Donate ▸

Giving Comfort to New York City’s Children

United States, October 24, 2001

Share this story:
  • tumblr
  • pinterest
  • 
  <span class="field-credit">
      </span>
    Photo: Mercy Corps. Photo:

The reviews are in: Comfort Kits are a hit.

That is the universal response from the children and families in New York City who have received the Sept. 11 Comfort Kits being distributed by Mercy Corps.

“People are thrilled when they get them,” says Griffen Jack, who heads Mercy Corps’ Comfort for Kids program in New York City. “They keep telling us what a difference these will make in their kids’ lives and how excited they are by the quality and content.”

The Comfort Kits are part of Mercy Corps’ Comfort for Kids program, which was launched in response to the Sept. 11 tragedy. The program is designed to aid families and children in New York City that might otherwise be overlooked by relief, recovery and counseling efforts such as those in refugee, immigrant and low-income communities.

The Comfort Kits have been created to help children feel safe and to express their emotions in ways that promote tolerance and understanding. The kits, which are initially being distributed to 12,500 of the most vulnerable children, include: flashlights, art supplies, books, music, and stuffed animals, as well as a special guide for parents and a copy of Putumayo World Music’s World Playground 2 compilation of kid-friendly songs.

“There are stories about children who watched the World Trade Center towers fall from their classroom windows and who are so traumatized that they haven’t spoken a word since,” Jack says. “While we would like to give a Comfort Kit to every child, we are targeting the most vulnerable kids such as these to begin with.”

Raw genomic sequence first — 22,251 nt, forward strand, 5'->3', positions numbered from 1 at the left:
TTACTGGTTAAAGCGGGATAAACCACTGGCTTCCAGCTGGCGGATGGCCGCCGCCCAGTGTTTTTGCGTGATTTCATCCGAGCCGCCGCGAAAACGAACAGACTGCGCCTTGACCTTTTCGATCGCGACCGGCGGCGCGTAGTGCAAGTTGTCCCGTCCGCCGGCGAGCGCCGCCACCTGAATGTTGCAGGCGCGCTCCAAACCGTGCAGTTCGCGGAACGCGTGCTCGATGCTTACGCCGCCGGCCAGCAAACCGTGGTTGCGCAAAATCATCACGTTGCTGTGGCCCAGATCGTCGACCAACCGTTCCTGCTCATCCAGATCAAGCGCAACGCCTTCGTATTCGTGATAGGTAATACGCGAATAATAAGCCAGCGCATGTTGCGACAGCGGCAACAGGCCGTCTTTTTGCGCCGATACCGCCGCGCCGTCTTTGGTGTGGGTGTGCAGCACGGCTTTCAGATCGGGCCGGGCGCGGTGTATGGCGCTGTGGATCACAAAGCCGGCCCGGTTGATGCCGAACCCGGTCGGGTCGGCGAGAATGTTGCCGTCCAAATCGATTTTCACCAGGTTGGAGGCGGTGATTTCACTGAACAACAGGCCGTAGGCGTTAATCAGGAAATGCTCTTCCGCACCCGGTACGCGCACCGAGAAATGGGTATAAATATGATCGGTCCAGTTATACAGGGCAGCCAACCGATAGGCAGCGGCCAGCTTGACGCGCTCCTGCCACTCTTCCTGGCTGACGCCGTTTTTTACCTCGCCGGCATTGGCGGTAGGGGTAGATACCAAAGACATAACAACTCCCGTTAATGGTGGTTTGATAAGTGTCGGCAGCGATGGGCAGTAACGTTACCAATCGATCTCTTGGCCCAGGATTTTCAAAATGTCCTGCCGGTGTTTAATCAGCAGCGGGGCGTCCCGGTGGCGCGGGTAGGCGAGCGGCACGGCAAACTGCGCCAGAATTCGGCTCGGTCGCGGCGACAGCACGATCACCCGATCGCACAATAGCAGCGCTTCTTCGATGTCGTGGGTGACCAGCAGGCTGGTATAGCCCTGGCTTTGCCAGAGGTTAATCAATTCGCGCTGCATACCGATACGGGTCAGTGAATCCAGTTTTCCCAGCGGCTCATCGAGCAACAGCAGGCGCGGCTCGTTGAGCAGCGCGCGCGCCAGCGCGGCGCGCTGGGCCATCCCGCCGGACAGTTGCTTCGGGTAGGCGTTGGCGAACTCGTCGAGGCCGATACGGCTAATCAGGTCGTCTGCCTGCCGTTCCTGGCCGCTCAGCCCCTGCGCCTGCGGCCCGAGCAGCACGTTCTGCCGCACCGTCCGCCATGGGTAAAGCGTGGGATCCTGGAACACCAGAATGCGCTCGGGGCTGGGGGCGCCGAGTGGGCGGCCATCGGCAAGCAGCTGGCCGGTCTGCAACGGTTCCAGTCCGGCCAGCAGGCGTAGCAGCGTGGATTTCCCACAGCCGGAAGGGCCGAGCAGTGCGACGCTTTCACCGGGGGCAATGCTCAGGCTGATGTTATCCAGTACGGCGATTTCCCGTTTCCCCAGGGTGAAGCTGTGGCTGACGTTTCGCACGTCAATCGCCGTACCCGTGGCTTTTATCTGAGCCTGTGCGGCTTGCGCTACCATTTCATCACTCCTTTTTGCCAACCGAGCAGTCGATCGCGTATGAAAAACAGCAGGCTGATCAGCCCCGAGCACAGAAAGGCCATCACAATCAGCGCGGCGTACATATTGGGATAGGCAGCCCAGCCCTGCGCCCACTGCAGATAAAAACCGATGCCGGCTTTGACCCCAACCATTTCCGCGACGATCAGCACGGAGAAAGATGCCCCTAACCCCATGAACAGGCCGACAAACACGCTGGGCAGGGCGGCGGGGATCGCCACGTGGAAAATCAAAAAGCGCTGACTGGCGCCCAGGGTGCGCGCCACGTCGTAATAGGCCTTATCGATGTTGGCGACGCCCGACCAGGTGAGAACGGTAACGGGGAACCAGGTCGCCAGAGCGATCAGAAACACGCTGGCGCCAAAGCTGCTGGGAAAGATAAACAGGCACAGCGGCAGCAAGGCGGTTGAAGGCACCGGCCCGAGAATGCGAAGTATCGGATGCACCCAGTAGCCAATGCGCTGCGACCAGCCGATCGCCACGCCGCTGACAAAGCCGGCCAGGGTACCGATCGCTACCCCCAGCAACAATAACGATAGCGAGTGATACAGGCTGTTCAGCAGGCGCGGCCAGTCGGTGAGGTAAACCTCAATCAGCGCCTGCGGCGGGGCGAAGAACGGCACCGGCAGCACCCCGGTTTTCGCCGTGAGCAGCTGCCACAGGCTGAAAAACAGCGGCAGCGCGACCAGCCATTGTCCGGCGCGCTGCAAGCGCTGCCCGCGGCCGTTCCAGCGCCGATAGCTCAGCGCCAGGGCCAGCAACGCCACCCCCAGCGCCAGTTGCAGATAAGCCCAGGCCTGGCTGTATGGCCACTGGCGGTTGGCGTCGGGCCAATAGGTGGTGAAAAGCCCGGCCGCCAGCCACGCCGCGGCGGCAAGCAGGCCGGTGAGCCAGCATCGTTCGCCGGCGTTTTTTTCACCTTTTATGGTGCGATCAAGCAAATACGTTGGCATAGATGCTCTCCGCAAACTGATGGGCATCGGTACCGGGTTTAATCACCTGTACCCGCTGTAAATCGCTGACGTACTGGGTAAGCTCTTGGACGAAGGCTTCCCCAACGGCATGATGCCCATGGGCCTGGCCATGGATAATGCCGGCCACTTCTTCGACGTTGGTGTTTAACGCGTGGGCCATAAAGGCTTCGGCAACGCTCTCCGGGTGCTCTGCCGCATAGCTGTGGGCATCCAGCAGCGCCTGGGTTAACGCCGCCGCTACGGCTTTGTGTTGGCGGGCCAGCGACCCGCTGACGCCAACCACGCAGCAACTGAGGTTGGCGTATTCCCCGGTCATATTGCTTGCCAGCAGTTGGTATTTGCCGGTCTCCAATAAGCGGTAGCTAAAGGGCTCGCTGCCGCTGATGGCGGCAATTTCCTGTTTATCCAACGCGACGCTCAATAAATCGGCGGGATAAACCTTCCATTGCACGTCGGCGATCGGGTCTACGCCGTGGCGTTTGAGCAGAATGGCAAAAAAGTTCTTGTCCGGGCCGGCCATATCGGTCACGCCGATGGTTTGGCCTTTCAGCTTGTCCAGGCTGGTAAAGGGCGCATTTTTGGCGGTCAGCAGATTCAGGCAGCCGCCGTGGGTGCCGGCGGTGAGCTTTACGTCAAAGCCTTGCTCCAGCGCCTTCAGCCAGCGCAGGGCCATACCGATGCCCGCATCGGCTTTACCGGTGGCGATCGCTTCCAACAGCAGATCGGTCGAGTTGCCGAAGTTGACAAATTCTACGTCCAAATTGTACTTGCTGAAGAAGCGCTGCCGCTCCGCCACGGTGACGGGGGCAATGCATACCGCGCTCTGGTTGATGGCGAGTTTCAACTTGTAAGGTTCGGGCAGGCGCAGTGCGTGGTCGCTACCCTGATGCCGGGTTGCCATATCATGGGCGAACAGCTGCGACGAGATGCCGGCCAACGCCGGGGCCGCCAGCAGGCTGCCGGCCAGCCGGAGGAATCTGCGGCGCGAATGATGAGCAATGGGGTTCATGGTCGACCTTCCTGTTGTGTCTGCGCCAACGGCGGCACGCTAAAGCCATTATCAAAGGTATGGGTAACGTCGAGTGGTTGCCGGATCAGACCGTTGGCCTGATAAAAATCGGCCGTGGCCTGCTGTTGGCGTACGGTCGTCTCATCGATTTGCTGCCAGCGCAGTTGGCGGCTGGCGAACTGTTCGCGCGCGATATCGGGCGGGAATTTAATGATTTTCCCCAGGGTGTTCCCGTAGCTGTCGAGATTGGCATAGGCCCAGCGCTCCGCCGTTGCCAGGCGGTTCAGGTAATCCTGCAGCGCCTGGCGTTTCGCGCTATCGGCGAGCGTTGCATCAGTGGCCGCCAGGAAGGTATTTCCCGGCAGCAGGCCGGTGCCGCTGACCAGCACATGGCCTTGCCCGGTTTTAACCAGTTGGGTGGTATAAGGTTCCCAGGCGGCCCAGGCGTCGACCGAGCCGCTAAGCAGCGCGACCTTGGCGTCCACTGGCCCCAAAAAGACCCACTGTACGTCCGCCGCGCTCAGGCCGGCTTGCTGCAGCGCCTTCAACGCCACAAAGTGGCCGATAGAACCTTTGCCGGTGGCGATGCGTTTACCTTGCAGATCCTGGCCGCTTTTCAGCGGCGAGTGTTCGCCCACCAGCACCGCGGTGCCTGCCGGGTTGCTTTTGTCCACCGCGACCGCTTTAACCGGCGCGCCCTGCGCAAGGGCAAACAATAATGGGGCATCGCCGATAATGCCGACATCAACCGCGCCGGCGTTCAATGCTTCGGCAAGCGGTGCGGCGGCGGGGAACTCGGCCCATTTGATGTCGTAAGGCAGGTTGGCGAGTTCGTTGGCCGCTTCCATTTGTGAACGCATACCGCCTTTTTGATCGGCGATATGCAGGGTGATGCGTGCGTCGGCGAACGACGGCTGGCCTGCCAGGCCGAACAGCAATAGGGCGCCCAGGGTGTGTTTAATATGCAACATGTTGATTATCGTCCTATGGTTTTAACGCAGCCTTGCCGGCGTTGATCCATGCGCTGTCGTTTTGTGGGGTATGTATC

Jack says that Mercy Corps has also begun to host informal, community-based information exchange and training programs that promote tolerance, understanding and healing for people who work with children. Each session involves 8-12 participants and is facilitated by a two-person instruction team.

“The response to the training sessions has been fabulous,” Jack says. “We are giving 2-3 a week but the number continues to grow as people and groups recommend them to others.”

Jack says that Mercy Corps has also developed several local partnerships with groups representing the Hispanic, Korean, Chinese and Muslim communities.

Mercy Corps is working with these partners and local officials to plan the distribution of fear, grief and trauma education materials including a 42-page booklet called What Happened to the World to thousands of people - parents, teachers and child care providers - in their communities. The goal is to provide such resources to 200,000 individuals and Jack says that volunteers have offered to translate the materials into Spanish and Cantonese.

The initial phase of the Comfort for Kids program is four months long, but could be extended and broadened depending on the success of its funding campaign. Thus far, Mercy Corps has achieved nearly 40 percent of its funding campaign goal of $1 million.

Mercy Corps’ flagship partners in the Comfort for Kids project are: Bright Horizons Family Solutions; J.P. Morgan Chase & Co; and The Dougy Center, the National Center for Grieving Families and Children.